Any warehousing operation where order picking is the primary function that does not use labour efficiently cannot expect to survive in a fast-changing business environment that demands same or next-day delivery fulfilled with 100% accuracy. Labour can account for 50% of picking costs, which could rise as the switch to multi-channel delivery formats, particularly internet-based home deliveries, reaches new heights while conventional sales through shops stagnate or decline.
Given that often around just 55% of an order picking worker’s time is actually spent in the order picking area it is critical to increase that percentage substantially. After all, the key essential for getting a grip on order picking costs is to measure pick rates against labour and fixed costs.
Automation can allow pickers to remain in their pick zones with little time wasted in unproductive walking. Typical examples like goods-to-picker systems include mini stackers, carousels and paternosters, allied to instructional aids like paperless pick-to-light and voice picking, which sharply reduce error rates and allow instant stock update for accurate inventories.
Order picking technology is also continuously evolving on the forklift scene. Still, for example, has just released its iGo neo CX20 autonomous order picker that follows its driver around in the aisles at a safe distance so that the driver can focus entirely on the picking function. Little time is wasted mounting, demounting and driving the truck. Tests have shown that this autonomous truck saves up to 30% of the time when compared with a traditional order picking truck. Its integrated tracking system makes this interactive teamwork of man and machine possible, in which lasers can recognise the operator and other people, racks, pallets, shelves or any obstacles.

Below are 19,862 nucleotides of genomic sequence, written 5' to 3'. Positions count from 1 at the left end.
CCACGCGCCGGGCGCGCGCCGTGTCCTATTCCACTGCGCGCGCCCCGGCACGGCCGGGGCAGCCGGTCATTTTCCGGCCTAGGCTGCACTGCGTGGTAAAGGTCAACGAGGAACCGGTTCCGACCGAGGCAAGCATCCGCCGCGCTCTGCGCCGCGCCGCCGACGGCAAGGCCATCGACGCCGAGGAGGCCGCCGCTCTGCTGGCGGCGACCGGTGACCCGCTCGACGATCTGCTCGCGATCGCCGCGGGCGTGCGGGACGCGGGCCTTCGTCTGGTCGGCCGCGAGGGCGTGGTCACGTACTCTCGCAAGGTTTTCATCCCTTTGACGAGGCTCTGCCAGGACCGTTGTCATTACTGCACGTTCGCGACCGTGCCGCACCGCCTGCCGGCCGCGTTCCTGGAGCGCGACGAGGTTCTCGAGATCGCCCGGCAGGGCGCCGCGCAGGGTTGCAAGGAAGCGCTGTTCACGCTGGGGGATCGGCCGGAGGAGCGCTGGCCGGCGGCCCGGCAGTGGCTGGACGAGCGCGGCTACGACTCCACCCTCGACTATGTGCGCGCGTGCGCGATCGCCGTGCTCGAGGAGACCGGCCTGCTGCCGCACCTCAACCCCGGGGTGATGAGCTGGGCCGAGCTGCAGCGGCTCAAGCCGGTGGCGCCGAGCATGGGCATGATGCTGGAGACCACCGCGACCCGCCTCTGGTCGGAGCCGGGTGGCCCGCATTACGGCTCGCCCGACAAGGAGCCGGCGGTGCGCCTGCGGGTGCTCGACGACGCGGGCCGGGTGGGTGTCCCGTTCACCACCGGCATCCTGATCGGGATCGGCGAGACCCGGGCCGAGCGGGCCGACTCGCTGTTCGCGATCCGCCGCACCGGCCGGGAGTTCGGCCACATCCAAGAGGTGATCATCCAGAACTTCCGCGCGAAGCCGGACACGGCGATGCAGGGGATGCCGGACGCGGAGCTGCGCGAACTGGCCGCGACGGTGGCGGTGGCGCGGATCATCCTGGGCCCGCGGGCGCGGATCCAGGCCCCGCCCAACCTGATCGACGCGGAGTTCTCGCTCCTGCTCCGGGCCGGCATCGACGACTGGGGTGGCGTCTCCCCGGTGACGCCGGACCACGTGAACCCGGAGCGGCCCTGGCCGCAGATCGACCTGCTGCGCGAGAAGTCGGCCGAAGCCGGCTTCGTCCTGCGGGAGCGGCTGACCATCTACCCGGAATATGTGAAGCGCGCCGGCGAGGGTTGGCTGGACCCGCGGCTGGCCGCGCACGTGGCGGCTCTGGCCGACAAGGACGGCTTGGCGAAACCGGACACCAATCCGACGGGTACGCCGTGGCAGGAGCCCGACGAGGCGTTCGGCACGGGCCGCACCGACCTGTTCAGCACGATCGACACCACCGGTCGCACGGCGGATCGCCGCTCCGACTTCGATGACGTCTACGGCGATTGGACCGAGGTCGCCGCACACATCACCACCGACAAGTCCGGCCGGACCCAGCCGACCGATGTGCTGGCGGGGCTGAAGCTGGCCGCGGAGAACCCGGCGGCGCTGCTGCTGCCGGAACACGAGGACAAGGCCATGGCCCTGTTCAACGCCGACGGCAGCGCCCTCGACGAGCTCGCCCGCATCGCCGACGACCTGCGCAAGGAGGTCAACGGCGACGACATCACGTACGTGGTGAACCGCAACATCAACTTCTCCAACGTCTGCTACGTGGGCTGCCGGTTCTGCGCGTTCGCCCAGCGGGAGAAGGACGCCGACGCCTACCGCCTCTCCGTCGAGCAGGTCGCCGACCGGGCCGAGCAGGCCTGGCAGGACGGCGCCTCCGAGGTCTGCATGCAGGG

Innovation continues apace with the now popular voice and pick-tolight systems developed over the last 20 years or so. Today, voice offers greater mobility and multi-modal functionality. It can be combined with a scanning or keyboard system so that users can easily toggle between voice and other systems to use the tool that fits best for each task. The latest voice developments also give additional flexibility by offering them as Cloud-based solutions. This means all the necessary infrastructure is provided offsite so users can have a scaleable subscription service that means companies don’t need to build or host on-site supporting technology infrastructure.
The advent of affordable UHF RFID is also opening up new horizons in stock control because it allows warehouse managers to reduce unsaleable items, raise stock accuracy and improve receiving efficiency and accuracy.
It is important to remember that no matter how slick one’s order picking hardware and software is it should be allied to other inventory control software like stock forecasting programs, especially those geared to react in real time to imminent events like sharp weather forecast changes. These can reduce total stocks by up to 30% without harming customer service levels and deliver an ROI in only two weeks.
There also should be a means in place of measuring the impact of stock-outs on potential customers who were prepared to buy because stock-outs are a bigger problem than returns caused by picking errors. This writer recently phoned in an order for a vacuum cleaner but was told it was out of stock for at least three weeks. My business went to another supplier the next day.
One can only wonder if the brave new world of business to consumer shopping, however, has made a rod for suppliers own backs regarding certain goods, like shoes and clothing. In their pursuit of trying to obey the first law of marketing, suppliers are routinely sending online/phoned orders for a particular item but in perhaps five different colours or styles so that the buyer can try them on at home and return the rejected ones. The cost of dealing with all these returns is appallingly high so should suppliers not stamp on that?